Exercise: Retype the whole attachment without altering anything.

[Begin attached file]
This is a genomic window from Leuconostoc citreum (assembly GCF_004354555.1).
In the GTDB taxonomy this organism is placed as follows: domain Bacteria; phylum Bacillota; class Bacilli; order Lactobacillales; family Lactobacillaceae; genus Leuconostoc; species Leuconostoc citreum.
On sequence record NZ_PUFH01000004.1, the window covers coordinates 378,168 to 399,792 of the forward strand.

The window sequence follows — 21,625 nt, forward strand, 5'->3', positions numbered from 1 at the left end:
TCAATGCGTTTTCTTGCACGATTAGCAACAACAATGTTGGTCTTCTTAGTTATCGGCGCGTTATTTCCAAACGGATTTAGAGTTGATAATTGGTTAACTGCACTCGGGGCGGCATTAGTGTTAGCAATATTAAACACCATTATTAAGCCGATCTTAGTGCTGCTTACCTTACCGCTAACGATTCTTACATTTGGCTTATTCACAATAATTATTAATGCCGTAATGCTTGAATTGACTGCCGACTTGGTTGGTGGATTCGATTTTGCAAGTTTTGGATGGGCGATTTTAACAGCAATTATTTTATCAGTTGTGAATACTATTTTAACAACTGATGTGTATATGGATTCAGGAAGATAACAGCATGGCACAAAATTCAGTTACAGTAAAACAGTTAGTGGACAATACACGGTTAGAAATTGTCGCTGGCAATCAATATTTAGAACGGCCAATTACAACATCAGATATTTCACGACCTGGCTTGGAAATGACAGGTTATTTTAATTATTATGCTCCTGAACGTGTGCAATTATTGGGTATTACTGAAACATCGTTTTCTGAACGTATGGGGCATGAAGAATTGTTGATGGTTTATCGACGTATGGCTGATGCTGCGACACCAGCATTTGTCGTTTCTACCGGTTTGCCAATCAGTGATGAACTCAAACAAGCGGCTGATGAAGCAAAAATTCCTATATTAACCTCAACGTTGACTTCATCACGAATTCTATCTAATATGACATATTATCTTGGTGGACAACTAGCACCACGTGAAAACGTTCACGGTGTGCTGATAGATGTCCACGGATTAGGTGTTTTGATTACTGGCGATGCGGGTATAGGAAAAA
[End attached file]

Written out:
This is a genomic window from Leuconostoc citreum (assembly GCF_004354555.1).
In the GTDB taxonomy this organism is placed as follows: domain Bacteria; phylum Bacillota; class Bacilli; order Lactobacillales; family Lactobacillaceae; genus Leuconostoc; species Leuconostoc citreum.
On sequence record NZ_PUFH01000004.1, the window covers coordinates 378,168 to 399,792 of the forward strand.

The window sequence follows — 21,625 nt, forward strand, 5'->3', positions numbered from 1 at the left end:
TCAATGCGTTTTCTTGCACGATTAGCAACAACAATGTTGGTCTTCTTAGTTATCGGCGCGTTATTTCCAAACGGATTTAGAGTTGATAATTGGTTAACTGCACTCGGGGCGGCATTAGTGTTAGCAATATTAAACACCATTATTAAGCCGATCTTAGTGCTGCTTACCTTACCGCTAACGATTCTTACATTTGGCTTATTCACAATAATTATTAATGCCGTAATGCTTGAATTGACTGCCGACTTGGTTGGTGGATTCGATTTTGCAAGTTTTGGATGGGCGATTTTAACAGCAATTATTTTATCAGTTGTGAATACTATTTTAACAACTGATGTGTATATGGATTCAGGAAGATAACAGCATGGCACAAAATTCAGTTACAGTAAAACAGTTAGTGGACAATACACGGTTAGAAATTGTCGCTGGCAATCAATATTTAGAACGGCCAATTACAACATCAGATATTTCACGACCTGGCTTGGAAATGACAGGTTATTTTAATTATTATGCTCCTGAACGTGTGCAATTATTGGGTATTACTGAAACATCGTTTTCTGAACGTATGGGGCATGAAGAATTGTTGATGGTTTATCGACGTATGGCTGATGCTGCGACACCAGCATTTGTCGTTTCTACCGGTTTGCCAATCAGTGATGAACTCAAACAAGCGGCTGATGAAGCAAAAATTCCTATATTAACCTCAACGTTGACTTCATCACGAATTCTATCTAATATGACATATTATCTTGGTGGACAACTAGCACCACGTGAAAACGTTCACGGTGTGCTGATAGATGTCCACGGATTAGGTGTTTTGATTACTGGCGATGCGGGTATAGGAAAAA